decisions made as close as possible to the people
they most effect. If people don’t feel they can
control what happens in their neighbourhood
they will never feel that they have any agency in
the world. Local democracy can give us the
levers to begin shaping the world around us.
Local government remains the best forum we
have for both more responsive representation
and more participative democracy.
The power of place
• Australian governance needs to be reformed
to enhance the power of place: to expand
place-based power: not just political and fiscal
power but also citizen power in the area.
Council as facilitator
Local Governments who still think they hold the
authority to decide are finding their social licence
challenged ~ especially because of the growing
expectation for participatory decision-making and the
growing reality that outcomes are achieved by
dozens of players who are independently governed
and not subject to a Council's unilateral control. This
is where a significant opportunity for local
governance (nee government) arises. In terms of
structure, there is a need for Councils to re-purpose
their organisation to take on this pivotal place-based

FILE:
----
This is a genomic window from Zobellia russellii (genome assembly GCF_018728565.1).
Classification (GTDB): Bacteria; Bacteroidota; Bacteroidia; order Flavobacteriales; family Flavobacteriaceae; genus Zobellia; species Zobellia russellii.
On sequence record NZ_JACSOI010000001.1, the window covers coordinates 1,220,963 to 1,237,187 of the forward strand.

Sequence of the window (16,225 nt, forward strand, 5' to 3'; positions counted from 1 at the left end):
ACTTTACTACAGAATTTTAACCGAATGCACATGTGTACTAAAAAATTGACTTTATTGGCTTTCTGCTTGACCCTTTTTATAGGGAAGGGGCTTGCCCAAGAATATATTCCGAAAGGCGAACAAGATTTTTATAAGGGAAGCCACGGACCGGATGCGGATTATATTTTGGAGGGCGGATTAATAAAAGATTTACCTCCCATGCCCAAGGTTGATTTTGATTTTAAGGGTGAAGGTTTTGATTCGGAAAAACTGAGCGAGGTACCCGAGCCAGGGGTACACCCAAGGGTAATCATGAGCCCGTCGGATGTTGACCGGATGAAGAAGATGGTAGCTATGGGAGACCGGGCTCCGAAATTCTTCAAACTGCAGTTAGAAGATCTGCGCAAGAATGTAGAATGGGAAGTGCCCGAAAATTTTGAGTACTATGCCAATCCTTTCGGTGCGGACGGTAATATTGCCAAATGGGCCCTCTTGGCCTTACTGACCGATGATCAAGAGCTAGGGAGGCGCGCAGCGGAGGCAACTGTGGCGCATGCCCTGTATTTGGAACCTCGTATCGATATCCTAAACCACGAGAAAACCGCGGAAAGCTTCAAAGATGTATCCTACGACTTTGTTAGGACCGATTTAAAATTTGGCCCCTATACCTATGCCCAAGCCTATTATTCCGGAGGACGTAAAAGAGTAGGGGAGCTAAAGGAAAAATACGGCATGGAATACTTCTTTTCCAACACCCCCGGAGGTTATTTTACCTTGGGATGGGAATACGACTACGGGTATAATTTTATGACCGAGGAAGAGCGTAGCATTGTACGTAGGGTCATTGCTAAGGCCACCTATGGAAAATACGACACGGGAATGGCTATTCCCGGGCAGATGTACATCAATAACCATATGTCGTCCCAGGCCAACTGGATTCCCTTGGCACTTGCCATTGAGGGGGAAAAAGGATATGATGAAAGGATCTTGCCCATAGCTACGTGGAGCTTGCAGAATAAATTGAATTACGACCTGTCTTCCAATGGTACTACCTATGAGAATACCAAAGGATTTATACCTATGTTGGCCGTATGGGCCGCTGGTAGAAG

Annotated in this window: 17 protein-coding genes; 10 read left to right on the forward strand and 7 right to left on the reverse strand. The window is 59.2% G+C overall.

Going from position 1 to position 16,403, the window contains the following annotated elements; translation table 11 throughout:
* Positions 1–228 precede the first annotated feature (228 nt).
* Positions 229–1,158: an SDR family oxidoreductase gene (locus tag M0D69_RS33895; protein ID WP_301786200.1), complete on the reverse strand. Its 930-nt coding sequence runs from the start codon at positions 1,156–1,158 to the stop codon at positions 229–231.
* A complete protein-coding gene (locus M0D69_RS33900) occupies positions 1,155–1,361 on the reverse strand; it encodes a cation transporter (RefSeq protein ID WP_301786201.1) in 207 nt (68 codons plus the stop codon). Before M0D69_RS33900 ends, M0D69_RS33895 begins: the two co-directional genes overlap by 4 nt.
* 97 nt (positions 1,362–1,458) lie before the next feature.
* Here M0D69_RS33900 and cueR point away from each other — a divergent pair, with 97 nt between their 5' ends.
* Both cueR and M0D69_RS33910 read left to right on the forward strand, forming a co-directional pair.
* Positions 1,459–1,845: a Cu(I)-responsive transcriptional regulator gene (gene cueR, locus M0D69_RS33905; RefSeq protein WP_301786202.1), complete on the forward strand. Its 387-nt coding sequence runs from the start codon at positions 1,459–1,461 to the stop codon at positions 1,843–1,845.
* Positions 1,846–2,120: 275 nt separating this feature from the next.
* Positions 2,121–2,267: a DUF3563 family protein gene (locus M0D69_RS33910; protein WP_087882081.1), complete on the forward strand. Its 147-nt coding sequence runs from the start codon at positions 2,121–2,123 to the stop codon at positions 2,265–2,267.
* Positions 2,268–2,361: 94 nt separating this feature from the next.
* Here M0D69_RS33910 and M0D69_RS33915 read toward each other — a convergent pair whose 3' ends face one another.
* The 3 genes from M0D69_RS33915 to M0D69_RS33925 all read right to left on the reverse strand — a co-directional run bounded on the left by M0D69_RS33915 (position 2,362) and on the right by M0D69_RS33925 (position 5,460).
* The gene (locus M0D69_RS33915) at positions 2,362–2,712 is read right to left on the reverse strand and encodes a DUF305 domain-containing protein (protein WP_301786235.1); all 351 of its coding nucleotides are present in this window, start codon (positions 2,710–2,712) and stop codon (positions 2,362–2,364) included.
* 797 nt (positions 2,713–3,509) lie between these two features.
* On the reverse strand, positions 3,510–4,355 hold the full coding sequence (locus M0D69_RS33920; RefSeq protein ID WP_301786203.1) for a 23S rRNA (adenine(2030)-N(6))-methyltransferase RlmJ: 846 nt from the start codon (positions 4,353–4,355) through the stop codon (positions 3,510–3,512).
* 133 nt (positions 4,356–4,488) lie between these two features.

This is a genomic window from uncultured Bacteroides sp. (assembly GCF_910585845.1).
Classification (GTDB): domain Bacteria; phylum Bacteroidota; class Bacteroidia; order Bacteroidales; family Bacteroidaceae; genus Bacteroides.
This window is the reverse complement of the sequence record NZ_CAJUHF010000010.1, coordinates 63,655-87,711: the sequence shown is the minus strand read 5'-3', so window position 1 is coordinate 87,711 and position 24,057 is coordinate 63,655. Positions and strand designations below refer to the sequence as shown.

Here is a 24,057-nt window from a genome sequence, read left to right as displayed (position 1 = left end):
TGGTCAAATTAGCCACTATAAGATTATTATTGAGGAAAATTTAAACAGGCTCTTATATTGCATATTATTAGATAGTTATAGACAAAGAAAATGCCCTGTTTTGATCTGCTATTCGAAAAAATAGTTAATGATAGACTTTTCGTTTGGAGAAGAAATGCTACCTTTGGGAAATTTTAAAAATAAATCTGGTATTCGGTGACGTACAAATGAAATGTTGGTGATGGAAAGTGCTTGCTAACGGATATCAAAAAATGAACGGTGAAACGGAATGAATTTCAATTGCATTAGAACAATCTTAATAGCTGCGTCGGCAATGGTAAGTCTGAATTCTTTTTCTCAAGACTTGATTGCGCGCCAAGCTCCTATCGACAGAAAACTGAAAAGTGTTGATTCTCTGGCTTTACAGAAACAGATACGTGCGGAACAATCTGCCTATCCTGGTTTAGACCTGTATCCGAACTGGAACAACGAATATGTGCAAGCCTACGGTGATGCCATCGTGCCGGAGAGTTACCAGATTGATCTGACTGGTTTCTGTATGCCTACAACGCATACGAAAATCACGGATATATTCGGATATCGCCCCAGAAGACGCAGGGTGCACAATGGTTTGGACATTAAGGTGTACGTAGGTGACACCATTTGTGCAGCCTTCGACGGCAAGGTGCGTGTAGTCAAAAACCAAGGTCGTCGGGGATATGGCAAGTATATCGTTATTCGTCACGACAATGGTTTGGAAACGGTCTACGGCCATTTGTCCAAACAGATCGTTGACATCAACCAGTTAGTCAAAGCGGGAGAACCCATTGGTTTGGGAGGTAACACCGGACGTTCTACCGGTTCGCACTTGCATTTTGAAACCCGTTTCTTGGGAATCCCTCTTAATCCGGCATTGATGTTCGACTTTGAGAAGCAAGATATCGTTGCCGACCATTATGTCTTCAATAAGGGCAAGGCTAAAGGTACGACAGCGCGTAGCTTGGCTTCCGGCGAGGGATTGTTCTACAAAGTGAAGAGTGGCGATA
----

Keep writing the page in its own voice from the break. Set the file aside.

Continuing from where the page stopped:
role. Culturally, the key change is to be facilitative
rather than authoritarian.
It’s all about collaboration & co-design
• Increasingly, solutions to complex problems (eg.
poverty, climate change, health and well-being)
require collaboration, not competition. Government
must engage stakeholders and citizens in a dialogue to
identify the key causes. Solutions must involve the
community as a whole, not just Government programs
and policies. Governments re-design programs. Unless
the community as a whole is engaged they will feel no
responsibility to help deliver solutions. Government
can’t declare an anti-poverty strategy and expect
everyone to comply. Every community is different.
Connected localism
• It is local innovations rather than ‘one size fits all’
national solutions that will drive real change in
response to complex problems. Instead, we need
a process of wholescale transformation through
networks of local innovation. This is what we
mean by connected localism: connected across
places, across services and across the public
realm. Synaptic public services are about councils
shifting from doing things to making things
Strengthen communities
• Most local Councils are flying on one wing:
servicing needy citizens. But what about the
other wing: building stronger communities?
Servicing community is not the same as
strengthening community. We need to devise
ways to create more space for community
• In the future, local government will no longer be
able to occupy the position of director, but must
become a conductor and facilitator.
Top down process and culture
Problem focussed (generic programs)
Politically motivated
Short term focus
Bureaucratic process
Siloed departments
Resistant citizens
Limited participation and buy-in
• Organising governance around place shifts
power and responsibility to communities
while supporting a culture of leadership
• Less Local Government and more local
The cards are falling our way
• Democratic Digital Devolution!
• Digital will see the death of silos (can you
believe our luck).
• If you really love your communities, empower